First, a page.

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The Carletonian

The Carletonian

The Carletonian

New CSA administration focuses on efficiency, representation

< new Carleton Student Association (CSA) president, vice president and new class representatives come new ideas and goals that are pushed on to the CSA agenda.

On Monday April 1st, the CSA conducted their first official meeting of Spring Term. It included an introduction to the new CSA senate and a presentation by CSA’s new President, Anesua Masakura ‘20, and Vice President, Hibo Abdi ‘20, about this term’s agenda. 

Masakura mentioned that one of his priorities is to push for executive pay, which would convert the CSA executive positions into paid positions. 

“The CSA presidency, or the CSA vice presidency, or the CSA treasurer position, is a very demanding position and you don’t want someone doing that and also holding a full time job on campus. That becomes too much,” said Masakura. 

CSA also hopes to ensure that the organization works efficiently and continues to make things happen for Carleton students. In line with this efficiency goal, the Information Technology Services (ITS) Liaison is no longer a voting member of the senate this term. 

“The position will be a non-voting member but it won’t be going away entirely,” noted Abdi. “They will be periodically coming to Senate but to give updates rather than vote.”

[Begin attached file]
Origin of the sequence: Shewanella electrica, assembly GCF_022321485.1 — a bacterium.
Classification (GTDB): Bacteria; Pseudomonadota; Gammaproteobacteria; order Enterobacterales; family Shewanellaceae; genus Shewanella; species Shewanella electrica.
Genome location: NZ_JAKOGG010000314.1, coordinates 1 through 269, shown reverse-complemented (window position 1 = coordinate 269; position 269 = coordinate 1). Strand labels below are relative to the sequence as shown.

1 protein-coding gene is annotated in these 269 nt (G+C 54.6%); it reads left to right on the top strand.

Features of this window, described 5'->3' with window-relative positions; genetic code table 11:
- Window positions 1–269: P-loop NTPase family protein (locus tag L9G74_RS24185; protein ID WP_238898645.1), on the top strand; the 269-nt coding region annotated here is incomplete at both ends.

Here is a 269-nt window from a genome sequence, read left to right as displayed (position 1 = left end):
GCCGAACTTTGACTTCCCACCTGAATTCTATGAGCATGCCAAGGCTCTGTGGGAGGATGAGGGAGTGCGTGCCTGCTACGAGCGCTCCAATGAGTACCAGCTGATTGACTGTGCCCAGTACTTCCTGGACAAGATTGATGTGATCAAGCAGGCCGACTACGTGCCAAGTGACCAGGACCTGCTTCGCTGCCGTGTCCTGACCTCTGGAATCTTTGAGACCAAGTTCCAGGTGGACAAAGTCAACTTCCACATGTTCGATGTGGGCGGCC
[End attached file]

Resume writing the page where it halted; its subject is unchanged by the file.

“I’m not completely scrapping everything,” said Masakura. “I want to incorporate my ideas and continue conversations of important things of what the previous administrations were discussing.” 

CSA Treasurer Brandon Moy ’20 cited exposure as an additional goal. “A lot of students have the impression that CSA isn’t important or valuable or maybe not even aware of what CSA is,” he said. “That’s very understandable and I think that’s something we want to work on.”

The Senate currently has around $38,000 available for events and student organizations on campus, which is a larger figure compared to previous years. 

“It’s all thanks to the previous CSA executives who came up with a higher allocations fund,” mentioned Abdi. “It is very unlikely that we will run out of money to give.”

With this money, the current CSA executives are able to fund more events during spring term and will not have to be as concerned about running low on funds. According to Abdi, CSA has allocated $5,000 to various groups so far in the term.

This term’s Senate will try to ensure that Carleton students’ voices are being heard so that all students can feel represented. From Masakura’s point of view, the CSA Senate is a voice made for the students by the students, not the administration, he said. With that in mind, Masakura and Abdi hope to incorporate their campaign slogan, #MakeCarletonHome, into the reforms.  

“We’re looking at, ‘How do we make individual narratives be as profound as possible and reflected in the policies we create?’” said Abdi. “We don’t gloss over the nuances when it comes to the people at Carleton.”

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